Christian discipleship has never been an easy task, often calling believers to be faithful when Providence places them ‘between a rock and a hard place.’  Philemon knew this well.  As a business owner and an owner of slaves, Philemon’s financial success was dependent upon loyalty amongst his laborers.  Restless slaves could prove costly—if even one escaped successfully many might follow suit; that is why crucifixion was thought the suitable punishment for such a crime.  If a slave owner did not severely punish a slave who attempted to escape, it might cause slaves of neighboring businesses to revolt.  The crime was severe, and for the sake of stability in the business and broader socioeconomic circles, runaway slaves needed to be crucified.  When Paul therefore asked Philemon to free Onesimus—and charge any wrong to Paul’s own account (v. 18)—he was asking Philemon to risk both the stability of his business and his reputation in the guild; Paul put him between a rock and a hard place.  To all of this Paul set forth the proposition that while Philemon was a man of financial and social standing, he was yet a debtor to Christ, and to himself.  As a member of the church in Colossae (v. 2, cf. Col 4.9, 17), Philemon understood that his true wealth awaited him in heaven (cf. Col 1.5, 12-14).  It may be that the Epistle to Philemon not only answers questions about forgiveness, but also provides an example of what it means to submit to the Lordship of Christ in one’s business affairs.  From beginning to end, Paul was convinced that Philemon had done so—and he expected him to act accordingly, and forgive at great personal expense.  The drama of the Epistle to Philemon has at least four movements:

  1. Paul greeted Philemon as a member of the church in Colossae (vv. 1-3).  It is noteworthy that Paul wrote of such personal matters in an ‘open letter’ to the church.  While this might lead some to speculate that the apostle was arm-twisting from the outset, it is more likely that—given the favorable tone toward Philemon—Paul’s address to the church was actually a way of commending Onesimus’ owner; as Philemon maintained his gospel commitments, and granted Paul’s request, the whole church would be edified and Philemon himself would be honored
  2. Paul expressed thanks for Philemon’s partnership in the gospel (vv. 4-7).  Paul’s gratitude for Philemon was in light of the latter’s “love and faith toward the Lord Jesus and for all the saints” (v. 4), and because the church had been “refreshed” by him (v. 7).  Paul’s hope was that Philemon would recognize afresh his high calling as a participant in the advance of the gospel—even through forgiving Onesimus’ wrong (vv. 5-6)
  3. Paul tactfully asked Philemon to release the former slave of any debt and free him to minister with Paul (8-20).  While Paul could have commanded Philemon to act according to the gospel, he appealed with great diplomacy for the one who had come under his care.  In no small display of Providence, Onesimus had run away from Philemon’s home in Colossae and traveled over 1,000 miles to Rome—where he met Paul and was converted (v. 10; cf. Acts 28.30-31)!  It is unlikely that Onesimus was on a trek to meet the apostle, but God had other plans.  When Onesimus—whose name means “useful” in Greek—fled from his owner, he was anything but to Philemon; but now that he was in Christ, the former slave had value to both Paul and Philemon (v. 11).  Paul found Onesimus so useful that he was tempted to keep him by his side in Rome, but knew that he needed to be reconciled to his owner if he would be of any lasting value (vv. 12-16)—especially given the fact that Paul had such a heart for the church in Colossae (cf. Col 2.1-3).  Paul wished for Philemon to deal with the former slave as he would the apostle himself (vv. 17-18), and to keep in mind that he owed Paul no small debt in the gospel as well (v. 19)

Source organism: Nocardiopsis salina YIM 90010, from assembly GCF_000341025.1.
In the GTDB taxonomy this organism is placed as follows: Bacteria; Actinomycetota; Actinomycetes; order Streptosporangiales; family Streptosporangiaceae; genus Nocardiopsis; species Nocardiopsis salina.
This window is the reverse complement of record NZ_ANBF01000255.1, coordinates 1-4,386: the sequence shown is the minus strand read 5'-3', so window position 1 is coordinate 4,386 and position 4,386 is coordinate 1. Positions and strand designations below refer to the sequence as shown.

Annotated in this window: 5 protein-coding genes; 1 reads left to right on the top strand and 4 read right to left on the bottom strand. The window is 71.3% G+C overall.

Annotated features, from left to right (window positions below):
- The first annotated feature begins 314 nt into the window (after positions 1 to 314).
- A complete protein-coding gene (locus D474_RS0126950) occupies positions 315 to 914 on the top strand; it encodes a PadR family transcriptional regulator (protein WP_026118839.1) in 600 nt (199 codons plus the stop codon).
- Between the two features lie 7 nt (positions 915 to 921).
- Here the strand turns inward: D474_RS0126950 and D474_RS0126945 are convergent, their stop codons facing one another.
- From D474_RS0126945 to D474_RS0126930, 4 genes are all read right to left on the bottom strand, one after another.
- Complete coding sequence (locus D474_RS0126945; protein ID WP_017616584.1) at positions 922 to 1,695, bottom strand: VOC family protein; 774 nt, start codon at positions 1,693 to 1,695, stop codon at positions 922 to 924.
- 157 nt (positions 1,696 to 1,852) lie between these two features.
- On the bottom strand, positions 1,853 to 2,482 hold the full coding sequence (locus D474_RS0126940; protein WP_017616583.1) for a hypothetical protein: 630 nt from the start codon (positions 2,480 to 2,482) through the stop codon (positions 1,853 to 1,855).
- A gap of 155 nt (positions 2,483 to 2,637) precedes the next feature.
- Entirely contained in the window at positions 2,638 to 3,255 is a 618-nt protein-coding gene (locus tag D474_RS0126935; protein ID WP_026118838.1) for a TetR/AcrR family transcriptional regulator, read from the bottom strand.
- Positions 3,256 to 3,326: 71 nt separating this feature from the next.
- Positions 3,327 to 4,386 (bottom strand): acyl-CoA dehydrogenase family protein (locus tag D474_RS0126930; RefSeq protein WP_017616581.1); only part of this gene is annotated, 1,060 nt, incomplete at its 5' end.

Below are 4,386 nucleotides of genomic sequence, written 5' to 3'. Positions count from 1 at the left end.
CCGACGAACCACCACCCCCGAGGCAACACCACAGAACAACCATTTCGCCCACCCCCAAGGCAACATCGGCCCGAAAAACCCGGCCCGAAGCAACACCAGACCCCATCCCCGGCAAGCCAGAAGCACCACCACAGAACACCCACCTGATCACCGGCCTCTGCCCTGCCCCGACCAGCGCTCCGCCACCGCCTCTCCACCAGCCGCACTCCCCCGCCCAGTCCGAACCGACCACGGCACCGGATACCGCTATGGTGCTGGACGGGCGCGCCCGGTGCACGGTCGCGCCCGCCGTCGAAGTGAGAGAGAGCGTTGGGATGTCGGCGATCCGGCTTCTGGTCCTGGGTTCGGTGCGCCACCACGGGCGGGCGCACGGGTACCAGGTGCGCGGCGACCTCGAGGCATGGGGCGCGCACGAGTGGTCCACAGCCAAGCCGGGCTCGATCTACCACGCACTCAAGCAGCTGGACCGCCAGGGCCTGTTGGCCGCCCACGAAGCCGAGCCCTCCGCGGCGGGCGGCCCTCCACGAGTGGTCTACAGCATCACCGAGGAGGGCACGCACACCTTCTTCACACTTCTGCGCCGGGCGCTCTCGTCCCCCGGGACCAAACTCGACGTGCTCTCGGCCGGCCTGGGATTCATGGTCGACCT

4. Paul expressed confidence in Philemon’s decision (21-25).  He asked Him to “refresh my heart in Christ” (v. 20), and prepare a guest room where he could stay in Colossae when he was released (v. 22; cf. Phil 1.21-26)

Paul’s injunction to Philemon rested squarely on his understanding of the gospel, the preeminence of Christ in the storyline of Scripture.  Paul did not appeal for Onesimus on the basis of an Old Testament law, but love (vv. 9, 16; cf. John 13.34-35; Rom 13.8-10; Gal 5.13-15).  The Epistle to Philemon demonstrates that in the Christian era it became increasingly necessary for believers—in light of their ethnic and cultural diversity, and dispersion throughout the Roman Empire—to act as a community of slaves, serving one another regardless of the social structure of the day (cf. Gal 5.13-14; 1 Tim 6.1-2).  Christians living in somewhat isolated communities within the Roman Empire did not have the luxury of selfishness; mutual love was necessary for their survival.  Paul’s request to Philemon points up the fact that in Christ even the owner is a slave.

*For a complete list of references, please see

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